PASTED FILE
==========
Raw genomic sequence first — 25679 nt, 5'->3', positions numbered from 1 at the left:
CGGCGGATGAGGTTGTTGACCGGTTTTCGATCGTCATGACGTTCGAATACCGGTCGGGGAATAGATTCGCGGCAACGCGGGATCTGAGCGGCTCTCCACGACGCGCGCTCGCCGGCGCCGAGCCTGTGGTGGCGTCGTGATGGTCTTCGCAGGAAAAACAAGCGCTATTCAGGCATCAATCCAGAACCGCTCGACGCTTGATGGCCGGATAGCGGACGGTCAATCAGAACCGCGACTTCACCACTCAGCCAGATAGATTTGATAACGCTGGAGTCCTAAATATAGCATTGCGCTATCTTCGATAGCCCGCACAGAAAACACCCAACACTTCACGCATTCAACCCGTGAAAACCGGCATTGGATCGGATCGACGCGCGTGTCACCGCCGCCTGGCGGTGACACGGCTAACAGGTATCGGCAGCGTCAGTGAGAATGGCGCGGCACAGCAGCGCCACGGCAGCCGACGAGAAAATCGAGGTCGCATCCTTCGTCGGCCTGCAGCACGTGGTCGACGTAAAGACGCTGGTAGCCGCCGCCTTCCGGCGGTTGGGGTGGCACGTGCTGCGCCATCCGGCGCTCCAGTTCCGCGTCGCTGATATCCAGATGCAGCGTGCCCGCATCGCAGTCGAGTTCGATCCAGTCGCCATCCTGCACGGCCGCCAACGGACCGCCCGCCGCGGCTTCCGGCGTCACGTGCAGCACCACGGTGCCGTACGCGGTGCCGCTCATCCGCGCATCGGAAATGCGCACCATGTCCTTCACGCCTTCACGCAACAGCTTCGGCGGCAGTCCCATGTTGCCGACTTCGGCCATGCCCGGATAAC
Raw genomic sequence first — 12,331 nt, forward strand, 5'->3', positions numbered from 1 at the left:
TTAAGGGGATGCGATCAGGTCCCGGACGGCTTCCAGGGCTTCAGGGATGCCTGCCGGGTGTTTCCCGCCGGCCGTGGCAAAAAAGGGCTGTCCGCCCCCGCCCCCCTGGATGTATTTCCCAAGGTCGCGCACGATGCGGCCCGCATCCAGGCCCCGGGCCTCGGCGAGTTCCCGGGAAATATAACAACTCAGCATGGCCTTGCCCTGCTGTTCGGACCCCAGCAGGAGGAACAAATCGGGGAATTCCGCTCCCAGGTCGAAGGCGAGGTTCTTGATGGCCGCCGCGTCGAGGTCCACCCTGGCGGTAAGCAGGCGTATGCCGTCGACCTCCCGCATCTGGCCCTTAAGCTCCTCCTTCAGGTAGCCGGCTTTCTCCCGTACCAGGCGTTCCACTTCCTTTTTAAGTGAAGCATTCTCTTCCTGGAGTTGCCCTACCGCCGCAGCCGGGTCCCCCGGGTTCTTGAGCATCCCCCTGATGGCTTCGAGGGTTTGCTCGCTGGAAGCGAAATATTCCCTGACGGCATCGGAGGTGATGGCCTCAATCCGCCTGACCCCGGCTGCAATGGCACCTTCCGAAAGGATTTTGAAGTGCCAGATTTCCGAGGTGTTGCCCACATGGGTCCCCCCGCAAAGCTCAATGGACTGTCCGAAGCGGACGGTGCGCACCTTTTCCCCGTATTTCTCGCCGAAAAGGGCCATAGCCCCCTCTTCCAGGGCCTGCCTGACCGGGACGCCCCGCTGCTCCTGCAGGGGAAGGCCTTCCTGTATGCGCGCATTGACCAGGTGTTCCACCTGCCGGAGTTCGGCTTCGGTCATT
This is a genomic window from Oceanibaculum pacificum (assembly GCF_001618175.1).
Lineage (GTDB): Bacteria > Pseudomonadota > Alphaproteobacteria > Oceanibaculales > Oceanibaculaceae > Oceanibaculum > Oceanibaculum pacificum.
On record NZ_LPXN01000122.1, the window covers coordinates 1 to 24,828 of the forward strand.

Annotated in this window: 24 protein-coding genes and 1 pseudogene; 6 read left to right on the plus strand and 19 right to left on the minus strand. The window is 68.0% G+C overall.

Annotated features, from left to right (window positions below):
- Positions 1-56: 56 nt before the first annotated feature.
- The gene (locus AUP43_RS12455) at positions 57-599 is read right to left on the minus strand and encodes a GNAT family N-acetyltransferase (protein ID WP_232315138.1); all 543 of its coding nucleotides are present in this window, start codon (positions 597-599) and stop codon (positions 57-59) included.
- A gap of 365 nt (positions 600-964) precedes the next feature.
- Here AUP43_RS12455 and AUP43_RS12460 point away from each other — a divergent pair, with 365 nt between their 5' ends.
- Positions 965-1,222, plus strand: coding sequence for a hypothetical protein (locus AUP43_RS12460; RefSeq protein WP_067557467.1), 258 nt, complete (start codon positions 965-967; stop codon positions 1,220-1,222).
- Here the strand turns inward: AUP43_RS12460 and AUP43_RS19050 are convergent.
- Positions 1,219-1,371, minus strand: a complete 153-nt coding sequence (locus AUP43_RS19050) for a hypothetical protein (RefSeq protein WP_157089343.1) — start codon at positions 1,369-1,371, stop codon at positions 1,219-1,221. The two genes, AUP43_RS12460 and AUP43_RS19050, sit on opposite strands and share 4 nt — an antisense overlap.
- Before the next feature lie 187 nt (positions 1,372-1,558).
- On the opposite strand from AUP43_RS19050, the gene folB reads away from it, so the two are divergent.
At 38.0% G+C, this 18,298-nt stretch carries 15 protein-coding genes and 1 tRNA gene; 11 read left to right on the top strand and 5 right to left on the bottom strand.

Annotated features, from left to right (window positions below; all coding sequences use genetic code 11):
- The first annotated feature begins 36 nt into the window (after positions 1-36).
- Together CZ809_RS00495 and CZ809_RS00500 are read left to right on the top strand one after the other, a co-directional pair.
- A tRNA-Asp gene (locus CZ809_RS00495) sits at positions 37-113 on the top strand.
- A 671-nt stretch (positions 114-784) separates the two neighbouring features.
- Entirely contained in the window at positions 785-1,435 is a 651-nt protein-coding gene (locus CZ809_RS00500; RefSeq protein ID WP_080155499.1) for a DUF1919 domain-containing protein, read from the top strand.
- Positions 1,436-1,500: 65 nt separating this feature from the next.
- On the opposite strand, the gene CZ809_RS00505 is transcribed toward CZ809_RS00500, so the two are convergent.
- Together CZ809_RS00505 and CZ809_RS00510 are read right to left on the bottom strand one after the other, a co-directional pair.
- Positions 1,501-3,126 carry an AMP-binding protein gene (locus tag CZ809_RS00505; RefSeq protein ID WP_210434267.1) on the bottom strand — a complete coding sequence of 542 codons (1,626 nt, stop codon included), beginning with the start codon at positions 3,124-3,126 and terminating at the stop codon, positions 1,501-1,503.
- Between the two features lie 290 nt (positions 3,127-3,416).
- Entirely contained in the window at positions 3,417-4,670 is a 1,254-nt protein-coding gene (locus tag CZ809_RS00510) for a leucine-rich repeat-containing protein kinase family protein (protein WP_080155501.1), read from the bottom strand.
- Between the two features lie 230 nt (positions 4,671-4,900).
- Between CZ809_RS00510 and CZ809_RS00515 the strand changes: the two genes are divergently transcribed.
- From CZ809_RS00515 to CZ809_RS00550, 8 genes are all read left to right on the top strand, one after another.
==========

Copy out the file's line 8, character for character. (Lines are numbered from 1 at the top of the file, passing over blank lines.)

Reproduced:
Annotated in this window: 24 protein-coding genes and 1 pseudogene; 6 read left to right on the plus strand and 19 right to left on the minus strand. The window is 68.0% G+C overall.